Manual of Life - Things You Didn't Realise Till You Did #74

The first line still holds true.

So, another leisurely meal, another arbitrary thought. Try this one on for size -

There is no original Western European or American first-name that begins with 'Z'. All of them are predominantly Middle Eastern in origin, with some East Asian ones thrown in for flavour.

Go on, think about it.

Most of the first-names that you can think of come from the belt of land that stretches from Greece to Afghanistan (on a longitudinal basis), and from the languages that originated therein (Arabic, Hebrew or Cyrillic). There are a few Chinese names that I can think of off-hand too, and I can't quite speak about names in the South Asian countries, but the chunk seems to be Middle-Eastern/Central Asian in origin.


On the other hand, there are tons of first names in Western Europe and America that begin with the letter 'C', but none in that West Asia/Middle Asia belt (excluding the East).


All those history lessons about the many invasions of India from the armies of Central Asia suddenly make so much sense. Even a quintessentially Gujurati name like Zaveri has its roots in those incursions.

Update: We have the odd-one-out (thanks be to the wise Fëanor) - Basque. In my defence, the language is denoted as an 'isolate', so it really doesn't bear much in common to its neighbours. Still, a valid exception.


Purely Narcotic said...

Zsa Zsa like in Gabor?

Falstaff said...

Rubbish. Plenty of German surnames beginning with a Z. Zuckerman. Zellmer. Zenger.

Also, what do you mean by 'original' American? Native American surnames?

Tabula Rasa said...

one of the most original names i've ever heard was that of an irishman called zebedee zzypp. (this was in 1983.)

@purelynarcotic -- hungary doesn't count as western europe.

Tabula Rasa said...

ah, google tells me that zebedee is hebrew.

DewdropDream said...

Yeah I thought of 'Zebedee' too ... what about places beginning with Z?

??! said...

Hey hey again.

And what TR said.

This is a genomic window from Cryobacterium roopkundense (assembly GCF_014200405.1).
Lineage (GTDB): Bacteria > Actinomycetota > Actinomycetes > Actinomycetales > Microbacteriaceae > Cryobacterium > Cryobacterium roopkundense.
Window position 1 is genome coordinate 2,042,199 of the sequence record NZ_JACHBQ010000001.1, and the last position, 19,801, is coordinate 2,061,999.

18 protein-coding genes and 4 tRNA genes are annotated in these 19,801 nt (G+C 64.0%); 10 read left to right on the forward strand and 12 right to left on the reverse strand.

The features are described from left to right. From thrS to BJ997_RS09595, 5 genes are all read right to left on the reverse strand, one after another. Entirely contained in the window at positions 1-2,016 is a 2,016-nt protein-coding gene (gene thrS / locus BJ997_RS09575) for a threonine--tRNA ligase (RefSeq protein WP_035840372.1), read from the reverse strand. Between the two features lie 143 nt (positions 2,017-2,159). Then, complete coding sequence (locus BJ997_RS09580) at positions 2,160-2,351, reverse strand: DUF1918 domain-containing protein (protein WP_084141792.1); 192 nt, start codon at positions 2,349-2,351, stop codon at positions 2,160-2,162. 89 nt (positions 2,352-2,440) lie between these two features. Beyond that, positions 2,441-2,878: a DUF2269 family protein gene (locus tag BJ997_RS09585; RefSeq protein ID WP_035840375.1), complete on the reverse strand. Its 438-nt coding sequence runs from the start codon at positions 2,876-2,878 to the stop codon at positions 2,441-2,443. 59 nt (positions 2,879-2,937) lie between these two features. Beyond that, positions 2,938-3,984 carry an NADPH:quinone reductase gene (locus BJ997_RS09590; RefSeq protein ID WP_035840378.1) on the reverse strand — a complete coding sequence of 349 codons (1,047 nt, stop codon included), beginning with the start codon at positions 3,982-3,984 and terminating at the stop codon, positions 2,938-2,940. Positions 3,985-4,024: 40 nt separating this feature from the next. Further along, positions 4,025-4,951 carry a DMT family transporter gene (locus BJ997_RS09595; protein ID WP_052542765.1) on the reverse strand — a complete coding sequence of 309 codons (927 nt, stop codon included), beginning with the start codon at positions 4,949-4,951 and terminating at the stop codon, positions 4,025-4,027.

Not surnames. First names. I specified this.

Actually, I was going for names carried over by the settlers (like Thomas, or James, or Charles), but that's a good point. Are there any NA names starting with Z?


Falstaff said...

Tchah! First names are even easier. Both the Greek and the Hebrew traditions have plenty of Z first names: Zoe, Zerlina, Zachary, Zander, Zeke (which is, admittedly, a shortening of Ezekiel, but still pretty common). And that's assuming that Poland lies outside your definition of Western Europe (otherwise see Zbignew).

I'm not sure what you mean by Western Europe anyway. Are we talking Vikings? Celts? Anglo-Saxons? Because a great deal of Western European nomenclature comes from the Old / New testaments (see Hebrew names above), which aren't exactly Western European to start with.

??! said...

That's my point! The Z-names are from Arabic/Hebrew origin, not French/Spanish/English.

Ok I think Isee the problem....I left out Hebrew for some reason from my list of languages. Although I did specify what region, and the Judaic world falls bang in the middle of that belt.

The Bride said...

I've heard of a Czech/Romanian name called Zoran or Zohan. Again, not West European but East.

Fëanor said...

There are several Basque names starting with Z. As Western European as you might want.

As for Middle-Eastern names beginning with 'C', this is a bit of a straw man, surely. If 'C' is pronounced like 'K', then you have Kahlil or Kamran etc., which could be spelt Cahlil or Camran as well. And if it's the soft sound, like 'S', then Siham would meet the requirement.

km said...

Zoe is Middle Eastern?

And Zaphod?

Falstaff said...

??!: As far as I can tell, your point is that you think of names starting with Z as middle-eastern. If Zachary and Zeke are 'middle-eastern' then so are Adam, Eve, Abraham, Joseph, Rachel, Samuel, John, etc., etc.

Also, Greek origins (Zoe, Zander) are not Arabic / Hebrew and it's a bizarre version of Western Europe that leaves the Greeks out.

Obviously, you can twist the definitions of what you mean by a 'European' name as much as you like to fit your cockamamie theory, but let's not pretend it has any real empirical validity.

Tabula Rasa said...

1. adam, eve, etc. *are* middle-eastern in origin. no one is claiming they're not.
2. geographically, greece is in the south-east of europe. not west. bizarre, i agree.
3. this is an observation, not a theory. no one claimed this was a theory.

snow got in your britches, buddy?

??! said...

Now there's a winner. You're quite right about Basque, but then it's quite the unusual language itself, relative to the others around it. So, exception to the rule?

Fair point again. and edited.

Zoe is Greek. Zaphod is well...

My saviour! I bake you cookies.

??! said...

Eesh. Bad mood, huh?

As TR said - Greece may seem Western European, but that's only because so much of modern civilisation is based on it. It's actually right surrounded by Albania, Bulgaria, and the Baltics. Don't get more Eastern European than that.

And if you think the Biblical names aren't Middle-Eastern in origin, then you've got the wrong map of the globe.

Again, let me emphasise. It seems to me that the Z-names are mostly exclusive either to those main languages, or to the countries within that stretch of land I mentioned. Not both factors always, but one of them is present. There are valid exceptions, as Feanor pointed out above, but I still hold to my observation.

Also, 'cockamamie'?

Anonymous said...

Uh, Zaveri is pronounced with "jh" as in jhanda (flag) not as "z" as in zulfen (locks of hair). Kuchh bhi kya!